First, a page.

THE GROWING SERVICES OF MUNICIPAL
The average citizen has come to take government so much for granted that he is frequently unaware of its nature and growth. Yet, in coping with the numerous situations which have come with the rise of urbanism, government has without question expanded so as to play the leading role. Municipal government of one hundred years ago would be hardly recognizable today. Held down by state legislatures which were controlled largely by hostile agrarian interests, city government was extremely slow in getting started. The charter that gave to the city its corporate existence, that prescribed its powers and delimited its functions, was and still is granted by the state and the state alone. In addition, the early city grew up in an atmosphere of laissez-faire, largely devoid of any sense of social responsibility ; and the eighteenth-century system of checks and balances was the dominant style of statecraft. Little wonder that in its first stages city government was conditioned by a political impotence which had permeated the country as a whole.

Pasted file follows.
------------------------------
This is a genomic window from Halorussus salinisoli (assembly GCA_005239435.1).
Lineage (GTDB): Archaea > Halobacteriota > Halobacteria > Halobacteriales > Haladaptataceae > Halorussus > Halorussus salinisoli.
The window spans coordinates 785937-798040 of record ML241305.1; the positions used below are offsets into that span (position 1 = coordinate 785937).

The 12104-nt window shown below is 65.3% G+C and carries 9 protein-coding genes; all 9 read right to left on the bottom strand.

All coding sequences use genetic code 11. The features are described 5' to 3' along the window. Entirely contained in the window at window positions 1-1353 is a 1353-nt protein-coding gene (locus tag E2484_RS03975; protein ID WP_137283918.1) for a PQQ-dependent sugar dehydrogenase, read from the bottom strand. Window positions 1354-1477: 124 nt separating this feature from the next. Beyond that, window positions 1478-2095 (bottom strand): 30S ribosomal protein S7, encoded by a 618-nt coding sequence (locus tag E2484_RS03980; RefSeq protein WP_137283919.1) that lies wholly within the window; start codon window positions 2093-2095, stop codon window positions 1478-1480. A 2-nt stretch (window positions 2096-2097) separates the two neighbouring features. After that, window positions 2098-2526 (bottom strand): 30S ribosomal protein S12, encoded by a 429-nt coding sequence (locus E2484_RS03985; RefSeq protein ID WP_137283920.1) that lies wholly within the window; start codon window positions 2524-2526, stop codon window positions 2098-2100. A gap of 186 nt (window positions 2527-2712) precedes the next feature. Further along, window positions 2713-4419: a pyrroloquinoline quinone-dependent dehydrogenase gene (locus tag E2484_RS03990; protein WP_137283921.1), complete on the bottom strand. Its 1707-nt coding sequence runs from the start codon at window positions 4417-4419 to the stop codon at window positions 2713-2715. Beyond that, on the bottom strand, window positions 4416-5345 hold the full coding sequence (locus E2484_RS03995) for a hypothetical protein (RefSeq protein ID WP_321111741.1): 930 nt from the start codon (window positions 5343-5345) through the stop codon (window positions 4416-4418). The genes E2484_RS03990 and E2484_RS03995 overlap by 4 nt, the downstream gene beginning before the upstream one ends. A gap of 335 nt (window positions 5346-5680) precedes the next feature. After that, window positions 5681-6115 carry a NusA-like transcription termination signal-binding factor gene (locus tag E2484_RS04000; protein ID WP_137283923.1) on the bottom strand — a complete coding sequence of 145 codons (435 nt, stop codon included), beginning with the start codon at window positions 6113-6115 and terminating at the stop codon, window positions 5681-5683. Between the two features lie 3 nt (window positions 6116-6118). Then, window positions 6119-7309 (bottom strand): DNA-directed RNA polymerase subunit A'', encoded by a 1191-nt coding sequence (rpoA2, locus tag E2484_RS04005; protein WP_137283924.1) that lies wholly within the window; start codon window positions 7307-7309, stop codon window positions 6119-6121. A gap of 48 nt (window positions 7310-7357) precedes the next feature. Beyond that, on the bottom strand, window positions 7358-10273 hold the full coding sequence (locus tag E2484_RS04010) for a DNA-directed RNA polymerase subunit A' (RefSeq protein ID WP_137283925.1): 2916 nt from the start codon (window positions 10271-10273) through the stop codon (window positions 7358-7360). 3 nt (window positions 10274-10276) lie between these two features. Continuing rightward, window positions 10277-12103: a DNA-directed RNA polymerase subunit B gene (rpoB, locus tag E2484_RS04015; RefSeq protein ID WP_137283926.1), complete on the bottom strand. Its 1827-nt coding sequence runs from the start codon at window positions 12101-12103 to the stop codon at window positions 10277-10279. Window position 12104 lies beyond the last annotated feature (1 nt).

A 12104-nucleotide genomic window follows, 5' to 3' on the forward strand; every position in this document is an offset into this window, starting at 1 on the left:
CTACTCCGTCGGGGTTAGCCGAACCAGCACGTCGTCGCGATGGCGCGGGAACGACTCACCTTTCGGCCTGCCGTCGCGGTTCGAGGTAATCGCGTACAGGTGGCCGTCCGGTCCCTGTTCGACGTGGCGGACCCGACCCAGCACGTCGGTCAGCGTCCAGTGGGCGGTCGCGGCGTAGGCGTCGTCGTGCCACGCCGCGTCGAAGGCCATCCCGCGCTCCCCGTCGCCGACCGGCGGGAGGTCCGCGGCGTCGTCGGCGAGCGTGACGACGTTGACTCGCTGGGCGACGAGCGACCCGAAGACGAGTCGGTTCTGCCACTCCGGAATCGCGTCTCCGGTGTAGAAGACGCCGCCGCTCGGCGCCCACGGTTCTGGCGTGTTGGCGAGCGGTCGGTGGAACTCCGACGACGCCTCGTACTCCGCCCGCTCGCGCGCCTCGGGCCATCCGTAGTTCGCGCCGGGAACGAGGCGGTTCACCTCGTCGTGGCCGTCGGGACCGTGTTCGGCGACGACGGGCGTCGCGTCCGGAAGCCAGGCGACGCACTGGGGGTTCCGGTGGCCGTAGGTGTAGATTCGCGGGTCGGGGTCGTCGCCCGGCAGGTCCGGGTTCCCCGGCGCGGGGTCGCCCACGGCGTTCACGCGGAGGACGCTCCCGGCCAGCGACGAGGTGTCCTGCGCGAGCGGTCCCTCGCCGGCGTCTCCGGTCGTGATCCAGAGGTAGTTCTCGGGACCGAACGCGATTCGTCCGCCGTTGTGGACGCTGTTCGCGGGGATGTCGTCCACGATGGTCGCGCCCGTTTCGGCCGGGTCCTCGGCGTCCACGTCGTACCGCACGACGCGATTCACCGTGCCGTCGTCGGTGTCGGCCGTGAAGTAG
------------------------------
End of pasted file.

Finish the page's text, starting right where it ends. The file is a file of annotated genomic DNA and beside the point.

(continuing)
Early functions of municipalities were confined mainly to the building of sidewalks and streets and to the provision of police and fire protection. The tax rate was low and the citizen expected and received small benefit from his municipality. Even as late as 1850 some American cities did not possess a graded street, a sidewalk, a water pipe, or a single public building. Street cleaning was done by the individual in front of his own home. Occupants of stores or of homes were obliged to place lamps at doorways during the first two hours of each dark night; this was the early lighting